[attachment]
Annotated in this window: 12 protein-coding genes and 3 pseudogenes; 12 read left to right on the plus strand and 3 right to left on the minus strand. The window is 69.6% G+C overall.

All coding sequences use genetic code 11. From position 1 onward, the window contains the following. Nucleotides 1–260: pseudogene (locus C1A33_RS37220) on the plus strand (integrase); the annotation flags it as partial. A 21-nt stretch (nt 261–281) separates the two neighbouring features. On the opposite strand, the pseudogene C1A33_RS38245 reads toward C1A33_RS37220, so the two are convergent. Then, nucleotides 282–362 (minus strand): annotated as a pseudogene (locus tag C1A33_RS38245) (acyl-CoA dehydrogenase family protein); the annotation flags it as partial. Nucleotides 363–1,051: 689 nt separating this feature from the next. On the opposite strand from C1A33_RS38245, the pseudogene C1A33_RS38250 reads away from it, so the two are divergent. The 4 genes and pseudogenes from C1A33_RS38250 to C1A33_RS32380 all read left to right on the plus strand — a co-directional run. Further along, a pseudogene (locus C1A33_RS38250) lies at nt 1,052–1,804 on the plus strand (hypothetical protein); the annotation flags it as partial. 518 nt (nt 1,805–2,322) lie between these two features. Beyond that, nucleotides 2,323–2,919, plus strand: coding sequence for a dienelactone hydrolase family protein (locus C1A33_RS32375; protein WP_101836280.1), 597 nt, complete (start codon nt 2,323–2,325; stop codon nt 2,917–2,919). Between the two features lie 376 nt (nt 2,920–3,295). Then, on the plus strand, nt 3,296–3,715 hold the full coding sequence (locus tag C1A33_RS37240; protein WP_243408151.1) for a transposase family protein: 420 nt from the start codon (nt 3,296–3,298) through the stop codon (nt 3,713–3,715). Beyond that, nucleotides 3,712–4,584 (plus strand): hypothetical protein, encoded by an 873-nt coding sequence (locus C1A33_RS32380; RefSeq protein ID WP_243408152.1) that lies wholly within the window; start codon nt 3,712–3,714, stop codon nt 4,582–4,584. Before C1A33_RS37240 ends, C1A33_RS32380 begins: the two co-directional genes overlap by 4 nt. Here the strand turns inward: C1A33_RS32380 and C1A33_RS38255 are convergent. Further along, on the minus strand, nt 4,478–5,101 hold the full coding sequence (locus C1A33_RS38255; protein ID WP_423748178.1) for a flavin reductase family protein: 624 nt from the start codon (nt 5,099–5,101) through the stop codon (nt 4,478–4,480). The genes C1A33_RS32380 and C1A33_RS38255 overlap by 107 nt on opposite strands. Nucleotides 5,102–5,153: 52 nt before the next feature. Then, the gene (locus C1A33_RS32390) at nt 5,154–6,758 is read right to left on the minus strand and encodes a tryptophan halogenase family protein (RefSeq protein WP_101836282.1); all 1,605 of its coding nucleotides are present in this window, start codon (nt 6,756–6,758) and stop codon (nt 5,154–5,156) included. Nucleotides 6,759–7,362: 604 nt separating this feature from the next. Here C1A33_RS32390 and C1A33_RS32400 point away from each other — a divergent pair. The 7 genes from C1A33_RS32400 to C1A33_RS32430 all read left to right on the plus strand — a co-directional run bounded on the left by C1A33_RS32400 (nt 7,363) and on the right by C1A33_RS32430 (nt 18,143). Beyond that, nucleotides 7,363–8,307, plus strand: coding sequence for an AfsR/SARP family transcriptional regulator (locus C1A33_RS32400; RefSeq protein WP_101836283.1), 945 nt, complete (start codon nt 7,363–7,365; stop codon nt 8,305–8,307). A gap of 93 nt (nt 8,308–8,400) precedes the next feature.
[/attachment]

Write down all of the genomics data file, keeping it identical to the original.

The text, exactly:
Annotated in this window: 12 protein-coding genes and 3 pseudogenes; 12 read left to right on the plus strand and 3 right to left on the minus strand. The window is 69.6% G+C overall.

All coding sequences use genetic code 11. From position 1 onward, the window contains the following. Nucleotides 1–260: pseudogene (locus C1A33_RS37220) on the plus strand (integrase); the annotation flags it as partial. A 21-nt stretch (nt 261–281) separates the two neighbouring features. On the opposite strand, the pseudogene C1A33_RS38245 reads toward C1A33_RS37220, so the two are convergent. Then, nucleotides 282–362 (minus strand): annotated as a pseudogene (locus tag C1A33_RS38245) (acyl-CoA dehydrogenase family protein); the annotation flags it as partial. Nucleotides 363–1,051: 689 nt separating this feature from the next. On the opposite strand from C1A33_RS38245, the pseudogene C1A33_RS38250 reads away from it, so the two are divergent. The 4 genes and pseudogenes from C1A33_RS38250 to C1A33_RS32380 all read left to right on the plus strand — a co-directional run. Further along, a pseudogene (locus C1A33_RS38250) lies at nt 1,052–1,804 on the plus strand (hypothetical protein); the annotation flags it as partial. 518 nt (nt 1,805–2,322) lie between these two features. Beyond that, nucleotides 2,323–2,919, plus strand: coding sequence for a dienelactone hydrolase family protein (locus C1A33_RS32375; protein WP_101836280.1), 597 nt, complete (start codon nt 2,323–2,325; stop codon nt 2,917–2,919). Between the two features lie 376 nt (nt 2,920–3,295). Then, on the plus strand, nt 3,296–3,715 hold the full coding sequence (locus tag C1A33_RS37240; protein WP_243408151.1) for a transposase family protein: 420 nt from the start codon (nt 3,296–3,298) through the stop codon (nt 3,713–3,715). Beyond that, nucleotides 3,712–4,584 (plus strand): hypothetical protein, encoded by an 873-nt coding sequence (locus C1A33_RS32380; RefSeq protein ID WP_243408152.1) that lies wholly within the window; start codon nt 3,712–3,714, stop codon nt 4,582–4,584. Before C1A33_RS37240 ends, C1A33_RS32380 begins: the two co-directional genes overlap by 4 nt. Here the strand turns inward: C1A33_RS32380 and C1A33_RS38255 are convergent. Further along, on the minus strand, nt 4,478–5,101 hold the full coding sequence (locus C1A33_RS38255; protein ID WP_423748178.1) for a flavin reductase family protein: 624 nt from the start codon (nt 5,099–5,101) through the stop codon (nt 4,478–4,480). The genes C1A33_RS32380 and C1A33_RS38255 overlap by 107 nt on opposite strands. Nucleotides 5,102–5,153: 52 nt before the next feature. Then, the gene (locus C1A33_RS32390) at nt 5,154–6,758 is read right to left on the minus strand and encodes a tryptophan halogenase family protein (RefSeq protein WP_101836282.1); all 1,605 of its coding nucleotides are present in this window, start codon (nt 6,756–6,758) and stop codon (nt 5,154–5,156) included. Nucleotides 6,759–7,362: 604 nt separating this feature from the next. Here C1A33_RS32390 and C1A33_RS32400 point away from each other — a divergent pair. The 7 genes from C1A33_RS32400 to C1A33_RS32430 all read left to right on the plus strand — a co-directional run bounded on the left by C1A33_RS32400 (nt 7,363) and on the right by C1A33_RS32430 (nt 18,143). Beyond that, nucleotides 7,363–8,307, plus strand: coding sequence for an AfsR/SARP family transcriptional regulator (locus C1A33_RS32400; RefSeq protein WP_101836283.1), 945 nt, complete (start codon nt 7,363–7,365; stop codon nt 8,305–8,307). A gap of 93 nt (nt 8,308–8,400) precedes the next feature.